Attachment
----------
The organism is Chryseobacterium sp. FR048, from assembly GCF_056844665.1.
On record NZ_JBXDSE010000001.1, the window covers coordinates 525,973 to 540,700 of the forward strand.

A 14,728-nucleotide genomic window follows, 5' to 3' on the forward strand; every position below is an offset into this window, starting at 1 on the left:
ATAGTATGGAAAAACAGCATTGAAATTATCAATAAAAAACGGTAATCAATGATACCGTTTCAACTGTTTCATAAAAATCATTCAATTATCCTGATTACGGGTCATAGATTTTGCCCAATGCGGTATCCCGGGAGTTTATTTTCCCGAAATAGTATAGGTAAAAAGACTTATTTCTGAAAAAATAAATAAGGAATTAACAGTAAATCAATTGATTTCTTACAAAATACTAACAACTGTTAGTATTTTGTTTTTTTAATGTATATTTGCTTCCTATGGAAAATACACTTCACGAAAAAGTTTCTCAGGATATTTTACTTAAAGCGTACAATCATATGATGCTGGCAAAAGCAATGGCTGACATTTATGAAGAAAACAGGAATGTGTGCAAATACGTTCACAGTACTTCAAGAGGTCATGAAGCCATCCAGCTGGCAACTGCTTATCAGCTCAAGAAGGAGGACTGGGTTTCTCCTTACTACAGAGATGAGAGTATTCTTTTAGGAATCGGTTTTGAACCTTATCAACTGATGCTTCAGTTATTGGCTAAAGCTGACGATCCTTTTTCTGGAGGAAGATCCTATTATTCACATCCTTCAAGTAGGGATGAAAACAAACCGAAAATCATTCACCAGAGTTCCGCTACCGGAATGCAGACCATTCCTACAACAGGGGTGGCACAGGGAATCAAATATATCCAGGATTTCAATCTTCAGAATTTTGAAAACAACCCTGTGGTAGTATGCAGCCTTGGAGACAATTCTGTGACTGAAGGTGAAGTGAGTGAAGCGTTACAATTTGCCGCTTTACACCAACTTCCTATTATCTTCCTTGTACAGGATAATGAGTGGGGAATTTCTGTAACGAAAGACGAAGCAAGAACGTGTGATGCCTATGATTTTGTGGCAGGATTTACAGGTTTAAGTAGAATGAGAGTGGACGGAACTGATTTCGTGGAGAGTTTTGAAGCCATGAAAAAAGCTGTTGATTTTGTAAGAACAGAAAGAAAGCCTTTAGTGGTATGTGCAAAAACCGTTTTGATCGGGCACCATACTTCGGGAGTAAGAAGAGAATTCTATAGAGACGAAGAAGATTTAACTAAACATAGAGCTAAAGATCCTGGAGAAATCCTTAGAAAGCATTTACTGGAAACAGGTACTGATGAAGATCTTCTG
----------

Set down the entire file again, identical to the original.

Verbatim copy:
The organism is Chryseobacterium sp. FR048, from assembly GCF_056844665.1.
On record NZ_JBXDSE010000001.1, the window covers coordinates 525,973 to 540,700 of the forward strand.

A 14,728-nucleotide genomic window follows, 5' to 3' on the forward strand; every position below is an offset into this window, starting at 1 on the left:
ATAGTATGGAAAAACAGCATTGAAATTATCAATAAAAAACGGTAATCAATGATACCGTTTCAACTGTTTCATAAAAATCATTCAATTATCCTGATTACGGGTCATAGATTTTGCCCAATGCGGTATCCCGGGAGTTTATTTTCCCGAAATAGTATAGGTAAAAAGACTTATTTCTGAAAAAATAAATAAGGAATTAACAGTAAATCAATTGATTTCTTACAAAATACTAACAACTGTTAGTATTTTGTTTTTTTAATGTATATTTGCTTCCTATGGAAAATACACTTCACGAAAAAGTTTCTCAGGATATTTTACTTAAAGCGTACAATCATATGATGCTGGCAAAAGCAATGGCTGACATTTATGAAGAAAACAGGAATGTGTGCAAATACGTTCACAGTACTTCAAGAGGTCATGAAGCCATCCAGCTGGCAACTGCTTATCAGCTCAAGAAGGAGGACTGGGTTTCTCCTTACTACAGAGATGAGAGTATTCTTTTAGGAATCGGTTTTGAACCTTATCAACTGATGCTTCAGTTATTGGCTAAAGCTGACGATCCTTTTTCTGGAGGAAGATCCTATTATTCACATCCTTCAAGTAGGGATGAAAACAAACCGAAAATCATTCACCAGAGTTCCGCTACCGGAATGCAGACCATTCCTACAACAGGGGTGGCACAGGGAATCAAATATATCCAGGATTTCAATCTTCAGAATTTTGAAAACAACCCTGTGGTAGTATGCAGCCTTGGAGACAATTCTGTGACTGAAGGTGAAGTGAGTGAAGCGTTACAATTTGCCGCTTTACACCAACTTCCTATTATCTTCCTTGTACAGGATAATGAGTGGGGAATTTCTGTAACGAAAGACGAAGCAAGAACGTGTGATGCCTATGATTTTGTGGCAGGATTTACAGGTTTAAGTAGAATGAGAGTGGACGGAACTGATTTCGTGGAGAGTTTTGAAGCCATGAAAAAAGCTGTTGATTTTGTAAGAACAGAAAGAAAGCCTTTAGTGGTATGTGCAAAAACCGTTTTGATCGGGCACCATACTTCGGGAGTAAGAAGAGAATTCTATAGAGACGAAGAAGATTTAACTAAACATAGAGCTAAAGATCCTGGAGAAATCCTTAGAAAGCATTTACTGGAAACAGGTACTGATGAAGATCTTCTG